Jean-Paul Gaultier has bowed out of fashion
with all the cheek and showmanship with which he has lit it up over the last
half century.

The legendary French provocateur bid farewell Wednesday with an hour-long
feelgood musical spectacular with an orchestra and a cast of hundreds to
celebrate the friends and the often outrageous looks that helped make him a
star.

Fashion legend Jean-Paul Gaultier bows out in style

With what seemed like the entire fashion world gathered to pay tribute,
the
mammoth production began with a black coffin with two conical breasts
sticking
out of it being carried down a set worthy of Cecil B DeMille.

It was Gaultier’s knowing joke that the conical bra he famously put on
Madonna will probably end up on his tombstone.

British singer Boy George closed the show, with fashionistas on their
feet
as the designer emerged in the same blue work overalls as his studio staff
when the curtain lifted to reveal the backstage.

Raised onto the shoulders of some of the 220 models who had sashayed down
the runway, he threw kisses as the audience chanted his name to the strains
of
the Culture Club hit “Church of the Poison Mind”.

The ode to freaks and outsiders echoed the way the maverick designer
pioneered body positive thinking and gender fluidity long before they became
fashionable.

Fashion legend Jean-Paul Gaultier bows out in style

American singer Beth Ditto and the bearded Austrian drag queen Conchita
Wurst were among the atypical models he managed to charm onto the catwalk.
While Madonna herself did not make it to the show, the “French Madonna”
Mylene Farmer did, along with a galaxy of Gallic stars including “Betty
Blue”
actress Beatrice Dalle.

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In a touching message before the curtain lifted, Gaultier gave the world
a
lesson in sustainability and making do.

“There are too many clothes and too many that are never worn. Don’t throw
them away, recycle them,” he said, declaring his final collection was his
first “upcycled haute couture” one.

“When I was a child my mother told me how she would turn my father’s old
worn trousers into skirts. That marked me. You can love a garment again by
transforming it,” Gaultier said.

“I have been doing that since… In my first show and in this my last
there
are creations made with the jeans I’ve worn,” he said.

“It’s the most beautiful of materials. Like a lot of humans, it becomes
even more beautiful as it gets older.”
The flamboyant creator stunned fans on Friday by announcing that the
haute
couture show in the French capital would be his last.

Fashion legend Jean-Paul Gaultier bows out in style

‘Laughing and crying’

Many believe the 67-year-old showman may now throw himself into showbiz.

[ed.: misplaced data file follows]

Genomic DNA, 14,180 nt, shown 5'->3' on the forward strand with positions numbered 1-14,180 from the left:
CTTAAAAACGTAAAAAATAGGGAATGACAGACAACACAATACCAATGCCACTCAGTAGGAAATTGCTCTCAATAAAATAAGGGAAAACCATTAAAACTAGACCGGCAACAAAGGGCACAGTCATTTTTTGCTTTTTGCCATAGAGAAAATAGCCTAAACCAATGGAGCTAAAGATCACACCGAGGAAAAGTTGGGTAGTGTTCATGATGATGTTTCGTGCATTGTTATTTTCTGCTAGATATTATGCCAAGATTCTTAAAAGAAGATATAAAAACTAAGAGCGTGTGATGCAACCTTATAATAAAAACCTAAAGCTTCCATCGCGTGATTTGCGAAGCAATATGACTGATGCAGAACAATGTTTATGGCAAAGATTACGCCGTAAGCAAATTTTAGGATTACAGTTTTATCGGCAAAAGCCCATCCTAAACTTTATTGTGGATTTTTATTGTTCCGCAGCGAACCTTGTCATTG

His “Fashion Freak Show”, a cheeky cabaret revue based on his life has
been
a popular and critical hit.

With its catchphrase “Tout le monde est beau!” (“Everybody looks so
good!”), it was a feel-good smash when he premiered it at the Folies Bergere
in Paris in 2018.

It is now touring Russia after an acclaimed London run.

Gaultier’s perfume range and high-end haute couture business, Gaultier
Paris, will live on, the brand told AFP.

“For years now Jean Paul-Gaultier has been saying, ‘I am going to have to
make a decision (about the future)’,” said fashion historian Olivier
Saillard.

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“I think the success of the show has shown him a way,” he added.
“It has been wonderful for him to see the public laughing and crying with
him,” the historian told AFP.

“It is so much more joyful than a fashion show, which lasts 11 minutes
and
where people are always on their phones taking photos.”

The impish creator had previously carved out a cult following as a
presenter of the late-night 1990s television show “Eurotrash”.

Gaultier stopped designing ready-to-wear clothes in 2015 to concentrate
on
haute couture — extravagant handmade clothes which only the world’s richest
women can afford.

Body-positive pioneer

Never less than flamboyant, Gaultier was a fashion prodigy.

From the start he challenged gender stereotypes and conventional ideas of
beauty, once placing an advert for “atypical” models.

“The facially disfigured should not refrain from applying,” he added.
Saillard said the couturier was “like a father” to many top designers he
had mentored over the years, but “he feels fashion has changed terribly”.

Nor was it a secret that Gaultier was unhappy with the Catalan luxury
conglomerate Puig, who bought his brand in 2011.

“He will be back, but in a different way,” said Saillard.(AFP)

Images: Jean Paul Gaultier SS20, via Catwalkpictures



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